Imprisoned in the Desert: The Geography of World War II-Era, Japanese American Relocation Centers in the Western United States
Evacuation of persons of Japanese descent from the U.S. West Coast to inland, arid sites in 1942 contains elements of all aspects of traditional geography, including physical, human, and regional sub-disciplines; however, few geographers have written on the topic. Further, little has been written about the landscapes in which the Japanese Americans were incarcerated, and how the evacuees interacted with the landscapes while they were incarcerated.
This book focuses on the geography of each of the eight western U.S. relocation centers–Amache, Gila River, Heart Mountain, Manzanar, Minidoka, Poston, Topaz, and Tule Lake. Common to all in their western U.S. locations was aridity. All were located in arid or semi-arid environments. The Jerome and Rohwer, Arkansas centers were excluded from this study because of their locations well east and in vastly different environments than the remainder of the sites. They were also the shortest-lived centers of the ten.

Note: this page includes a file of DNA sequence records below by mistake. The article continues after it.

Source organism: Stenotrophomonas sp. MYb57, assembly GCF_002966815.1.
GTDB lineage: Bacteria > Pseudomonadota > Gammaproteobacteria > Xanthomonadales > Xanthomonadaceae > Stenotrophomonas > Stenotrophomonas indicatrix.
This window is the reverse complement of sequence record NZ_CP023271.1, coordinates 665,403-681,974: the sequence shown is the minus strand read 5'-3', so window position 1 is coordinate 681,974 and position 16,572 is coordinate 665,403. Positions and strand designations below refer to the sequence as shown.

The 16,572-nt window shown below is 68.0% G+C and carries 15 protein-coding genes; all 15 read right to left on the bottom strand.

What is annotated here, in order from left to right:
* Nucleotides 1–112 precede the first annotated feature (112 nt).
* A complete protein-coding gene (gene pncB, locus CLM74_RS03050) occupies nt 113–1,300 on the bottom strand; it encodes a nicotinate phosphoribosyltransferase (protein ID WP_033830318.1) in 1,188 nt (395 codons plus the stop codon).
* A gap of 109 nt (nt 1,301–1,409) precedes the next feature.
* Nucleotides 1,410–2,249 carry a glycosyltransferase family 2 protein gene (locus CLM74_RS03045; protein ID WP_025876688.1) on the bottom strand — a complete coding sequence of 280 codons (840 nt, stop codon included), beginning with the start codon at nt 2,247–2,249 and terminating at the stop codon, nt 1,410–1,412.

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Chapter 1 - Introduction ( 883 KB)
Chapter 2 - Background to Japanese American Relocation (1.4 MB)
Chapter 3 - Amache (24.1 MB)
Chapter 4 - Heart Mountain (8.3 MB)
Chapter 5 - Minidoka (7.3 MB)
Chapter 6 - Tule Lake (7.9 MB)
Chapter 7 - Topaz (7.6 MB)
Chapter 8 - Manzanar (7.9 MB)
Chapter 9 - Poston (7.4 MB)
Chapter 10 - Gila River (8.0 MB)
Chapter 11 - Conclusions (694 KB)
Appendix A - Methods (38 KB)
Appendix B - Japanese American relocation Timeline (65 KB)
Appendix C - Loyalty Questionnaire (53 KB)
Appendix D - Questions for Students (71 KB)